Swinney: top earners should shoulder burden of cutbacks
Finance secretary John Swinney may lop 5% off high earners
Liberal Democrat leader Tavish Scott has estimated that at least 600 million a year goes into the pay packets of top earners in Scotland's public sector.
And yesterday Mr Swinney gave a warm response to the idea.
He pointed out that the Scottish Government has already imposed a pay freeze for senior civil servants and ministers.
He also underlined that he disagreed with the Liberal Democrats in Westminster who have proposed a pay freeze for all public sector workers including the worst off. He said: "It is the highest paid who should shoulder the burden."
But on Mr Scott's proposal he added: "The Liberal Democrats have raised the issue with me and I am considering it."
Among the highest paid in Scotland are Lena Wilson, who was recently appointed as chief executive to a scaled down Scottish Enterprise but receives 203,000 a year.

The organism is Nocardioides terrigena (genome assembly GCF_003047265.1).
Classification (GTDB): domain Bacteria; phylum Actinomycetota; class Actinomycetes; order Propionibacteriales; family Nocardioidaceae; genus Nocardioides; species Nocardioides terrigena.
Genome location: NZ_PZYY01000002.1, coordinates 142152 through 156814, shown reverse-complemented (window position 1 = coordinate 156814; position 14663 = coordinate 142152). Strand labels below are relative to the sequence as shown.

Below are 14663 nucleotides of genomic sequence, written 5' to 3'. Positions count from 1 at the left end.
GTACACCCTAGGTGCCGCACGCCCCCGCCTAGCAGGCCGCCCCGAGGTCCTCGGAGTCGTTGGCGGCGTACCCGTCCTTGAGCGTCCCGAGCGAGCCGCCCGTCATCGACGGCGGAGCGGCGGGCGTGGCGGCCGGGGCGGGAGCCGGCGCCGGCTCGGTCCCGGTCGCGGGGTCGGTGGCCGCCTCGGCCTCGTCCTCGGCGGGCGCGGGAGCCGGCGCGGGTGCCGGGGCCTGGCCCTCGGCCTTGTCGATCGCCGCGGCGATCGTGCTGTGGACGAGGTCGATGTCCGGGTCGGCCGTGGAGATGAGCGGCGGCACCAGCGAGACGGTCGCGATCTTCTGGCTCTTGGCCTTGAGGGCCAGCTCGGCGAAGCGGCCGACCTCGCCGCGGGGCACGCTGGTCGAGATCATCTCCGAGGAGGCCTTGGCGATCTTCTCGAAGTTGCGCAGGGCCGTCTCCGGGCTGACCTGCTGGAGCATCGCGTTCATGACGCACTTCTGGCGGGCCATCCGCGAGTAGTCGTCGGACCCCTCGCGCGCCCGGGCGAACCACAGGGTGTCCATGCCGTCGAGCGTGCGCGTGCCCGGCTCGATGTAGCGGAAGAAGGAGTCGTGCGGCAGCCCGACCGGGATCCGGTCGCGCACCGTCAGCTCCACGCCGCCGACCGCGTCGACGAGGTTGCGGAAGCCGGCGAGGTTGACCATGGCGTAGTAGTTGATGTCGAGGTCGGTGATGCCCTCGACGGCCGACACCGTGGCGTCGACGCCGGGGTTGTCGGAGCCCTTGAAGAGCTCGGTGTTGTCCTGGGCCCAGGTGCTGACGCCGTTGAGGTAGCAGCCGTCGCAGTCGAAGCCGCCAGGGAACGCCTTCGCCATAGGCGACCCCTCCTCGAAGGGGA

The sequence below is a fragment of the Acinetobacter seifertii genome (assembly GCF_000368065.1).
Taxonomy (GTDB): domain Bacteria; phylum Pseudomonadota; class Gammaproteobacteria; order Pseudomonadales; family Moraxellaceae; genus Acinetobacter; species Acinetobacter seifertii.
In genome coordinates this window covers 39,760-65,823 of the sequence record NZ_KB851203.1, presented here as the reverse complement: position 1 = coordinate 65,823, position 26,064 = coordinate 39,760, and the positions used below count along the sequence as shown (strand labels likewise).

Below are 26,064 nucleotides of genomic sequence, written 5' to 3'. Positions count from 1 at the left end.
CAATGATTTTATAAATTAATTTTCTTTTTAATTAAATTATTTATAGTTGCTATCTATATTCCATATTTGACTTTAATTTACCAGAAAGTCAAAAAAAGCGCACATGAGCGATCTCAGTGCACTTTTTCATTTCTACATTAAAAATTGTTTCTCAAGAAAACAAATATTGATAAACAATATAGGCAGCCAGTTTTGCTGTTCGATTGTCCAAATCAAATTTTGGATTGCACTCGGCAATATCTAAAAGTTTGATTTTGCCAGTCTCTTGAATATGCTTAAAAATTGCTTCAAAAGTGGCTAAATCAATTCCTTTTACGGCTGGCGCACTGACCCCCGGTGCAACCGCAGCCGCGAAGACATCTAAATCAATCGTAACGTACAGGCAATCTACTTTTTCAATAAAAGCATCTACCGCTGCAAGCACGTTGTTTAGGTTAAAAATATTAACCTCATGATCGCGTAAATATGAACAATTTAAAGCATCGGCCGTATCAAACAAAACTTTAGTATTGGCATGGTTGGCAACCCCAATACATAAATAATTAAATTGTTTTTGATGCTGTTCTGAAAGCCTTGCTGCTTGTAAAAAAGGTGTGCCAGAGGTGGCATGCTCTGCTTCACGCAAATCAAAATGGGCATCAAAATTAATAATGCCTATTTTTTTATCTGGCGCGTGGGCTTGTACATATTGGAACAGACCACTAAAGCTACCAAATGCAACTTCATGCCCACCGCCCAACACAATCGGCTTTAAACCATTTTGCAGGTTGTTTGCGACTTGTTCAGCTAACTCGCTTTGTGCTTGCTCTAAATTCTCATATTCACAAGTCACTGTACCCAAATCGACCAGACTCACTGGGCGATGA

Barry White was appointed by the Scottish Government to head up its controversial Scottish Futures Trust for 180,000 a year. There are 1,200 of top earners in the National Health Service in Scotland alone with a bill of 300m, including 50m paid in bonuses.
Mr Scott has argued that the 30m saved from his proposed cut could be used to give better pay deals to the worst of in the public sector, many of whom are stuck on the minimum wage.
"We're asking the government to look at the overall public sector pay bill in Scotland and take out 5 per cent across that pay bill at the very top. In other words on people earning more than 100,000 so that we can protect people at the bottom and also help with the overall pressure the finances of the public sector are under," he said yesterday.
"We want to make sure some of that money is used to help people at the bottom, the cleaners, nurses, the auxiliary staff as well as helping with the overall state of the public finances which as we all know are in real trouble."
By trying to divert resources to lower paid workers Mr Scott hopes to neutralise opposition from the unions who have in the past complained that politicians have concentrated to much on attacking those at the top of the pay scale and not enough on helping out the poorest.
Mr Scott also made it clear that he would have a list of other demands to be met before his party supports the budget.
But after the fiasco early this year when the budget was voted down at first, Mr Swinney will be looking for easy, popular ways of getting opposition parties on side for next year's budget.